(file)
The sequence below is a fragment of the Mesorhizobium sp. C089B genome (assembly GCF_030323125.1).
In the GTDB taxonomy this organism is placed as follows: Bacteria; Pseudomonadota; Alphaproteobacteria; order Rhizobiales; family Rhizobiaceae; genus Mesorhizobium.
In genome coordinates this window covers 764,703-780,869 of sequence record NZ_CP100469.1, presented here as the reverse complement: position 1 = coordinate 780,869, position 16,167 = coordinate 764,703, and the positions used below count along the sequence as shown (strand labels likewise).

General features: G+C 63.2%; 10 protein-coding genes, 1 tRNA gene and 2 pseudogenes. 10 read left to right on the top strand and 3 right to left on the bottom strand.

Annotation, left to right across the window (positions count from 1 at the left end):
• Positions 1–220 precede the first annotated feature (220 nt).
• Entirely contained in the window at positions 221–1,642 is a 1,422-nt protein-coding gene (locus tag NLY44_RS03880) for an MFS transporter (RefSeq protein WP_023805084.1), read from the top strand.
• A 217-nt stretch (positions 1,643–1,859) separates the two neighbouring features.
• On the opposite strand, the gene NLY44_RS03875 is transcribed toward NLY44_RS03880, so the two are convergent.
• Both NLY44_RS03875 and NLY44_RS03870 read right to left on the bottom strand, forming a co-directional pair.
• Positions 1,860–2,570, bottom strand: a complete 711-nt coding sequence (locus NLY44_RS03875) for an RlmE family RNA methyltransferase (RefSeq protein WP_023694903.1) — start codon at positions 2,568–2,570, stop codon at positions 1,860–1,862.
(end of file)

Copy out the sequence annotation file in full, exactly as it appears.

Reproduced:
The sequence below is a fragment of the Mesorhizobium sp. C089B genome (assembly GCF_030323125.1).
In the GTDB taxonomy this organism is placed as follows: Bacteria; Pseudomonadota; Alphaproteobacteria; order Rhizobiales; family Rhizobiaceae; genus Mesorhizobium.
In genome coordinates this window covers 764,703-780,869 of sequence record NZ_CP100469.1, presented here as the reverse complement: position 1 = coordinate 780,869, position 16,167 = coordinate 764,703, and the positions used below count along the sequence as shown (strand labels likewise).

General features: G+C 63.2%; 10 protein-coding genes, 1 tRNA gene and 2 pseudogenes. 10 read left to right on the top strand and 3 right to left on the bottom strand.

Annotation, left to right across the window (positions count from 1 at the left end):
• Positions 1–220 precede the first annotated feature (220 nt).
• Entirely contained in the window at positions 221–1,642 is a 1,422-nt protein-coding gene (locus tag NLY44_RS03880) for an MFS transporter (RefSeq protein WP_023805084.1), read from the top strand.
• A 217-nt stretch (positions 1,643–1,859) separates the two neighbouring features.
• On the opposite strand, the gene NLY44_RS03875 is transcribed toward NLY44_RS03880, so the two are convergent.
• Both NLY44_RS03875 and NLY44_RS03870 read right to left on the bottom strand, forming a co-directional pair.
• Positions 1,860–2,570, bottom strand: a complete 711-nt coding sequence (locus NLY44_RS03875) for an RlmE family RNA methyltransferase (RefSeq protein WP_023694903.1) — start codon at positions 2,568–2,570, stop codon at positions 1,860–1,862.